Thu. Jun 30th, 2022

KANSAS CITY, Mo. _ “Nobody likes to go to school on a Friday night.”That was filmmaker Michael Webber’s mantra when it came to “The Elephant in the Living Room,” his documentary about people who keep exotic _ and frequently dangerous _ wild animals in their homes.

“When people think of a documentary, they too often think of charts and graphs, text and statistics. And often documentaries are pretty one-sided … there’s an agenda,” Webber said in a recent phone conversation.

“All that gives the impression that documentaries are educational and less than entertaining.”

Webber was determined that “Elephant” never feel like a lesson.

“Lots of people say it’s a documentary that almost plays like fiction. I guess my background in narrative fiction film has influenced my style of storytelling. I brought all of that with me.”

“Elephant” centers on two men. Tim Harrison is a public safety officer in Dayton, Ohio, who specializes in dangerous animals. Terry Brumfield is an Ohioan who keeps two lions _ Lambert and Lacie _ on his rural property.

Several years ago Webber, who has produced mostly horror films (” The Visitation,” “House”) and mysteries (“Devil You Know”),read Harrison’s books “Wild Times” and “Wildlife Warrior. “

“Basically these were stories of what Tim has seen in 30 years _ pulling pythons out of walls, taking lions out of basements. I thought it was really amazing and that I should meet this guy.

“We talked off and on by phone for almost a year, and then I had the epiphany that this was the documentary I’d been looking for.

“I also realized later why nobody had done this story before. It’s because while there are thousands of exotic animal owners, it’s hard to find anyone who can represent the other side of the story. Tim is unique _ he has raised and loves exotic animals, but he also sees the danger. He became the cornerstone of the project, letting me follow him around for a year.”

Webber’s camera caught some hair-raising moments. In one incident, a concerned parent called Harrison because neighborhood children were playing with a large snake. He was stunned to find it was a gaboon viper, among the world’s most venomous snakes. It had slipped out of its cage and, b y some miracle, had not bitten any of the youngsters.

“I also wanted to capture what life is like for someone who’s raising a big predator in their home,” Webber said. “I didn’t want to tell this story from the outside. I wanted to be embedded in their lives.”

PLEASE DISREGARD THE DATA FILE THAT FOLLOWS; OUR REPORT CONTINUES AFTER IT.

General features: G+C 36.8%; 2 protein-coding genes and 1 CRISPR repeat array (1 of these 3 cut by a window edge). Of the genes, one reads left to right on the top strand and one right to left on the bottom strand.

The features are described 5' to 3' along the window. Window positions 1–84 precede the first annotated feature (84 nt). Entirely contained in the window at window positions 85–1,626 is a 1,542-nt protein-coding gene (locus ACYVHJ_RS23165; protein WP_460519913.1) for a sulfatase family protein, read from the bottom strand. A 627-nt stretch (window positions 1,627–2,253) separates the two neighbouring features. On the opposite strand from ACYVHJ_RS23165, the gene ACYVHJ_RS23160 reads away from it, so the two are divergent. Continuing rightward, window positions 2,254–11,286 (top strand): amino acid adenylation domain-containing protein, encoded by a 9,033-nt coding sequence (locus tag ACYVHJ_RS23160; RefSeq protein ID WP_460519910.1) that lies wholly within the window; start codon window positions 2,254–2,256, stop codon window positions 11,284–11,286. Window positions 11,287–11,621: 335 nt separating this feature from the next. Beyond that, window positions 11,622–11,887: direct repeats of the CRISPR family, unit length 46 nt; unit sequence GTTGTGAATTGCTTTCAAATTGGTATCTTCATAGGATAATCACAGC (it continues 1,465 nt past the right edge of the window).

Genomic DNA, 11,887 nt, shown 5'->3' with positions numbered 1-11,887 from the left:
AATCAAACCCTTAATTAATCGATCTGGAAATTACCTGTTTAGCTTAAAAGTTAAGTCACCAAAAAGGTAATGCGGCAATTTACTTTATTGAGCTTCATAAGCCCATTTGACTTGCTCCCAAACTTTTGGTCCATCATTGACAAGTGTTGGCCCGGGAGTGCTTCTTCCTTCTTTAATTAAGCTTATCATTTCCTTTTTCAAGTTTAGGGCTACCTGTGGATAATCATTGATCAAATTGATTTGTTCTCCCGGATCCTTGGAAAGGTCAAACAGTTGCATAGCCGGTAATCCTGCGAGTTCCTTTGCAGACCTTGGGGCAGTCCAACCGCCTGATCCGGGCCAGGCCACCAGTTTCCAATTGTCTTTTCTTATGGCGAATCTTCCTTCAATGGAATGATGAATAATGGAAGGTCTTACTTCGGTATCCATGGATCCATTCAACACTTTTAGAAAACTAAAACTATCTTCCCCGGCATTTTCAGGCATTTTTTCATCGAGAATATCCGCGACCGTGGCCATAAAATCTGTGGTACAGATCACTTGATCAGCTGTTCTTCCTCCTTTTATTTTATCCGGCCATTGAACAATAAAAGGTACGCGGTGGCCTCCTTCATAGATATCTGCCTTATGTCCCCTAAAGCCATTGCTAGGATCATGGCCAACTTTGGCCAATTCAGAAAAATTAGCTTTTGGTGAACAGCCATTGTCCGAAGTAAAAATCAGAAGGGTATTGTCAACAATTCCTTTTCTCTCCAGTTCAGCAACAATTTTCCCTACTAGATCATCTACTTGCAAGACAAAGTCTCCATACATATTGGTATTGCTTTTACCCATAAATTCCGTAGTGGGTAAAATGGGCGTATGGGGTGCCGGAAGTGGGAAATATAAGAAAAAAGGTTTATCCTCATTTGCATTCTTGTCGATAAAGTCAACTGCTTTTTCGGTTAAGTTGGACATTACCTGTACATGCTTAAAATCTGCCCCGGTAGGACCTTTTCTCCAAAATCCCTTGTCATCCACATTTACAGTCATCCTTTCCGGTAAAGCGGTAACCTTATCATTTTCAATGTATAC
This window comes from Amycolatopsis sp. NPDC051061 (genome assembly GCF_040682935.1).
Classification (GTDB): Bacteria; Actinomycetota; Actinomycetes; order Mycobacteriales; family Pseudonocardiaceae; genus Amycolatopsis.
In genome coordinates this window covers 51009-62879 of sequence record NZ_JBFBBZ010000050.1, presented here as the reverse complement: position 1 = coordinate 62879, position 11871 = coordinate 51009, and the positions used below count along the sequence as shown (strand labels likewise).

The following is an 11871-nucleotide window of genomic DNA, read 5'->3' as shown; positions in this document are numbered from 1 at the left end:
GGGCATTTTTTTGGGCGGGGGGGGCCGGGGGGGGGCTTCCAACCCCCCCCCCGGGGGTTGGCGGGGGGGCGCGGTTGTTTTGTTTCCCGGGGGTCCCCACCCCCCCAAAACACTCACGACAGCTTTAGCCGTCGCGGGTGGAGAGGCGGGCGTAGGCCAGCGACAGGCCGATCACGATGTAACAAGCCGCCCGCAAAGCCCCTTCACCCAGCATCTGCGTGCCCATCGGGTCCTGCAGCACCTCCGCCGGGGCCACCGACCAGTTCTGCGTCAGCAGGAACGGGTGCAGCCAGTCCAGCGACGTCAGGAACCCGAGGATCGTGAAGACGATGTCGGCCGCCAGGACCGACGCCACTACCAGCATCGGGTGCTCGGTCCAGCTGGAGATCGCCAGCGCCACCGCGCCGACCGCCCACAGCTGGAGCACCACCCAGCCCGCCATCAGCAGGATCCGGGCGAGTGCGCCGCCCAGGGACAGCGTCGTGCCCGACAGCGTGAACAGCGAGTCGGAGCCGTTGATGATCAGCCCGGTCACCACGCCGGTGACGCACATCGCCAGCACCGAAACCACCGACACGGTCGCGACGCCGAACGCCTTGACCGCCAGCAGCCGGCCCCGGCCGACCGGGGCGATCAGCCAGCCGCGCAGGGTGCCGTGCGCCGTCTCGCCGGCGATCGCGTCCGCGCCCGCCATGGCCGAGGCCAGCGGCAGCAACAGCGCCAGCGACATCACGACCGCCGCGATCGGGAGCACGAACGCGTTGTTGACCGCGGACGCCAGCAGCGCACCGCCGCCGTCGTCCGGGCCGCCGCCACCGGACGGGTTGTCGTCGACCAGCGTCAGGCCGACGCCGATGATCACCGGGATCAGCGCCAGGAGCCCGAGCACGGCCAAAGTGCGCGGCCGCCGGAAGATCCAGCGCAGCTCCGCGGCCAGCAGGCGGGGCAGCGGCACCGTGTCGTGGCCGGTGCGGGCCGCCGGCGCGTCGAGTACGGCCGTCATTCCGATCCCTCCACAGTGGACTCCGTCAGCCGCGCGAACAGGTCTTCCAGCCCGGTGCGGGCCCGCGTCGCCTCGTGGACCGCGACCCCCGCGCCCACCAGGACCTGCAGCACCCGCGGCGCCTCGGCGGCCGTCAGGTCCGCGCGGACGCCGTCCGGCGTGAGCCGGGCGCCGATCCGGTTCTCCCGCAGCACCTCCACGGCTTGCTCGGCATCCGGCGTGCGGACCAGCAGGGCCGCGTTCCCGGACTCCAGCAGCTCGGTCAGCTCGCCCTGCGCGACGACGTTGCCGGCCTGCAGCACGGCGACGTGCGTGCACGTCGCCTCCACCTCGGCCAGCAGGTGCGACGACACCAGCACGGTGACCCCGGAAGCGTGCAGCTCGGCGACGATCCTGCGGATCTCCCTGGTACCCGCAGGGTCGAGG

Brumfield’s story was particularly compelling. In poor health and living on a fixed income, Brumfield struggled to provide good living conditions for his lions Lambert and Lacie. He and Harrison were thrown together when Lambert escaped his enclosure and began playing among the cars on a nearby highway.

Webber said he realized how completely these owners adore their pets. At the same time, he said, they’re tempting nature.

“There’s no question that they love their animals. The bond they have with their tiger or chimp or snake far surpasses the bond the rest of us have with our dogs and cats. That surprised me.

“They often refer to these animals as if they’re children. I have a friend with a chimp, and they refer to it as a member of the family. Very few people regard their dog as their son. But owners of exotic animals will do that.”

Maybe it has something to do with having a wild animal who is dependent upon you, Webber said.

“Take a big majestic creature like a tiger. It’s wild, but you’ve raised it in your home. Here’s an animal that’s supposed to be hunting in an Indian jungle and instead it looks to you for its food. That’s really compelling.

“So it’s often an unbreakable bond. And in a way that makes the situation worse when things start to go bad.”

That happened even in the case of Brumfield and his lions, Webber said.

“In many ways Lambert was an incredibly gentle beast. He loved Terry and regarded him as the king of their pride. In all the time I photographed Lambert he never growled at me, never charged the fence. His mate, Lacie, was always growling and butting the cage, but Lambert would try to calm her down.”

But as Lambert aged and became sexually active, things changed.

“Lambert had all the instincts and programming of a lion in Africa. One day he did turn on Terry. He had reached sexual maturity and was programmed to take over the pride.”

That exotic animals often turn violent isn’t the animals’ fault, Webber said.

“When that chimpanzee ripped a woman’s face off … it wasn’t because it was a bad animal. Basically he was saying, ‘I’m a chimpanzee. This is what I do.’ These attacks aren’t unfortunate coincidences. The animals are programmed to do this.”

While “Elephant” doesn’t openly advocate tighter restrictions on exotic animals, it strongly suggests that the lack of regulation is endangering both the animals and their owners.

“You need a license to own a poodle. But you can keep a lion, tiger, chimp, crocodile or poisonous snake in your back yard and in many states there’s no regulation whatsoever,” Webber said.

“That realization _ coupled with all the incidents of escape, injury and death _ really caught my attention. There seems to be no state that isn’t affected.

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